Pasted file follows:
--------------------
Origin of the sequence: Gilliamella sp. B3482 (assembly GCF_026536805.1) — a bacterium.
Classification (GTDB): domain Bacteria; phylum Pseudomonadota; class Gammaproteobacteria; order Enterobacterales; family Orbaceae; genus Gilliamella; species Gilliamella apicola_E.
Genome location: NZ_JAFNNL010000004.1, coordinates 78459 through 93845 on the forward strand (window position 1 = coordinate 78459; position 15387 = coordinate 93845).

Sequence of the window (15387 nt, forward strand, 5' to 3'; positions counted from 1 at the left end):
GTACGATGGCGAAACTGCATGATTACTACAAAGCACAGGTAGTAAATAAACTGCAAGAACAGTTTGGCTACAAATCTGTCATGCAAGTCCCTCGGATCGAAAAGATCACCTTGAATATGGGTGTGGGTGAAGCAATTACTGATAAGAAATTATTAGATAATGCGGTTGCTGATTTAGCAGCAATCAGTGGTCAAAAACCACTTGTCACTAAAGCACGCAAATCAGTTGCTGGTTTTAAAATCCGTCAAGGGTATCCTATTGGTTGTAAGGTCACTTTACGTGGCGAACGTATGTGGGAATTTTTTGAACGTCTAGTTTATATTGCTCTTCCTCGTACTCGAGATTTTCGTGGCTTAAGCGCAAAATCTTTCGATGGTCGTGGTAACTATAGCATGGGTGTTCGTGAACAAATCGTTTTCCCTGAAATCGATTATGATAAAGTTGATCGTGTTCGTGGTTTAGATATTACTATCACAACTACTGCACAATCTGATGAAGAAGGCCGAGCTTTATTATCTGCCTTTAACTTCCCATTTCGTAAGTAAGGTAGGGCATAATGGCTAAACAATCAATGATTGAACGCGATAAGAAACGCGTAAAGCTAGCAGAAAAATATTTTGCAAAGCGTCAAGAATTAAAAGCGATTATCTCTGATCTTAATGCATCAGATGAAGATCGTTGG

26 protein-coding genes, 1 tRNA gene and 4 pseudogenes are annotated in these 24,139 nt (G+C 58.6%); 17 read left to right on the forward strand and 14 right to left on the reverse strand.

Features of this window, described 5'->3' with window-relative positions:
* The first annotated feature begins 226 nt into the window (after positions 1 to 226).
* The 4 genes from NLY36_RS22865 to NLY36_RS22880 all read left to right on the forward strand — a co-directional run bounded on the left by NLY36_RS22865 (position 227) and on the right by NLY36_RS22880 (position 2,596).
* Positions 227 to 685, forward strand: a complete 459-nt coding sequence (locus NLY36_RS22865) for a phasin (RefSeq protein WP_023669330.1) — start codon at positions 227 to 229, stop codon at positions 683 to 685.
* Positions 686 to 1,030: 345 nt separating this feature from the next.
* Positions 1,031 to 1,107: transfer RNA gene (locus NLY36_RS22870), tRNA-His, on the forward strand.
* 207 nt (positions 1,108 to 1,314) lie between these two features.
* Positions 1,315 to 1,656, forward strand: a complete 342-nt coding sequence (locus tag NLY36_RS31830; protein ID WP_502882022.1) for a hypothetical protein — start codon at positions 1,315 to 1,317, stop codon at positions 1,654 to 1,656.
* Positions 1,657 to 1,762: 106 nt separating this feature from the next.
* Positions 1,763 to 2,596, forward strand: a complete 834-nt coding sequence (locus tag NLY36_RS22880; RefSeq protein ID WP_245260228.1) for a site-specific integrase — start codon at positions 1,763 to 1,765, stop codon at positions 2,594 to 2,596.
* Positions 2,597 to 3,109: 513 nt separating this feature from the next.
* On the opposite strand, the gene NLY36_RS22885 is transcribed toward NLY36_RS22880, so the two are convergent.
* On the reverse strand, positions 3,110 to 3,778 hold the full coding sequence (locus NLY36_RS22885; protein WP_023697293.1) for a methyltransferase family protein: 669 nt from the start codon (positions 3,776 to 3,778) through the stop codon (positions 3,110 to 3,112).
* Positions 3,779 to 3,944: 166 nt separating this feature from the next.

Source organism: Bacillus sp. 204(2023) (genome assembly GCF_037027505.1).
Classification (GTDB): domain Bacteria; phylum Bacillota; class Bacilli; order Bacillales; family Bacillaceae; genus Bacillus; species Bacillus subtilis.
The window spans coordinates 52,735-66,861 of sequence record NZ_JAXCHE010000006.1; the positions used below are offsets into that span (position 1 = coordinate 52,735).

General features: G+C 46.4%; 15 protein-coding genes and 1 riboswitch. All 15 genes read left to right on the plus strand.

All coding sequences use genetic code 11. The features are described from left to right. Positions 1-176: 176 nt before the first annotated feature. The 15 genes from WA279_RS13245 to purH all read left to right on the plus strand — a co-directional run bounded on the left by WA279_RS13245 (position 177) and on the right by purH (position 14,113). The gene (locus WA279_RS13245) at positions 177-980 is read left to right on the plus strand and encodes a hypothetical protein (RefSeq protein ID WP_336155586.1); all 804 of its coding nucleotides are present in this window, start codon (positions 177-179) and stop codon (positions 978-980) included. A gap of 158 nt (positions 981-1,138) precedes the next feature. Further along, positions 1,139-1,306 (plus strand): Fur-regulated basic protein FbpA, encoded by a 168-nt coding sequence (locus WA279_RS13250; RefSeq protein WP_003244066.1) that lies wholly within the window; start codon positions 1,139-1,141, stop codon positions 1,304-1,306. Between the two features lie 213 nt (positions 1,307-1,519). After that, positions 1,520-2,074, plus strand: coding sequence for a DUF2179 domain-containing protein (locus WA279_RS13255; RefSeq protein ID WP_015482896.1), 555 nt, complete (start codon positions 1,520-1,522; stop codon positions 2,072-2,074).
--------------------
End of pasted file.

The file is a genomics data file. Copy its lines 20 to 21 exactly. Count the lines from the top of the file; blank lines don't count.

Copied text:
* Positions 3,779 to 3,944: 166 nt separating this feature from the next.

Source organism: Bacillus sp. 204(2023) (genome assembly GCF_037027505.1).